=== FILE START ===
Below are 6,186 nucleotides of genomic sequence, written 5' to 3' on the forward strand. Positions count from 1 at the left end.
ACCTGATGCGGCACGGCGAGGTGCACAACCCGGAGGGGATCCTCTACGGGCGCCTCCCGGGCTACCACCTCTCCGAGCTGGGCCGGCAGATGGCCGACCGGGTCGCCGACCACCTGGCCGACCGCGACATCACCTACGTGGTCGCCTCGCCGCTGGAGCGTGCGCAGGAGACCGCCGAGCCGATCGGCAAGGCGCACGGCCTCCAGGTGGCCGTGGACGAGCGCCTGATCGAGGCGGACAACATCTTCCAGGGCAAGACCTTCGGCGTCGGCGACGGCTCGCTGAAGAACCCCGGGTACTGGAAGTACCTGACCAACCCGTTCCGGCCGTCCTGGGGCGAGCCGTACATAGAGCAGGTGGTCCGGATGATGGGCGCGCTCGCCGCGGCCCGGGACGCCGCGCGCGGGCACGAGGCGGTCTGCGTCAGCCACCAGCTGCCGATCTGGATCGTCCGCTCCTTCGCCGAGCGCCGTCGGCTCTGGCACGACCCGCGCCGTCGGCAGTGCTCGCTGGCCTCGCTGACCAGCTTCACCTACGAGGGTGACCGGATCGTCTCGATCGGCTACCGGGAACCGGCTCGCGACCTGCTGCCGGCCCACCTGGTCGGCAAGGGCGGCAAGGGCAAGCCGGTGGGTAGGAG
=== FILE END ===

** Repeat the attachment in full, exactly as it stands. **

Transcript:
Below are 6,186 nucleotides of genomic sequence, written 5' to 3' on the forward strand. Positions count from 1 at the left end.
ACCTGATGCGGCACGGCGAGGTGCACAACCCGGAGGGGATCCTCTACGGGCGCCTCCCGGGCTACCACCTCTCCGAGCTGGGCCGGCAGATGGCCGACCGGGTCGCCGACCACCTGGCCGACCGCGACATCACCTACGTGGTCGCCTCGCCGCTGGAGCGTGCGCAGGAGACCGCCGAGCCGATCGGCAAGGCGCACGGCCTCCAGGTGGCCGTGGACGAGCGCCTGATCGAGGCGGACAACATCTTCCAGGGCAAGACCTTCGGCGTCGGCGACGGCTCGCTGAAGAACCCCGGGTACTGGAAGTACCTGACCAACCCGTTCCGGCCGTCCTGGGGCGAGCCGTACATAGAGCAGGTGGTCCGGATGATGGGCGCGCTCGCCGCGGCCCGGGACGCCGCGCGCGGGCACGAGGCGGTCTGCGTCAGCCACCAGCTGCCGATCTGGATCGTCCGCTCCTTCGCCGAGCGCCGTCGGCTCTGGCACGACCCGCGCCGTCGGCAGTGCTCGCTGGCCTCGCTGACCAGCTTCACCTACGAGGGTGACCGGATCGTCTCGATCGGCTACCGGGAACCGGCTCGCGACCTGCTGCCGGCCCACCTGGTCGGCAAGGGCGGCAAGGGCAAGCCGGTGGGTAGGAG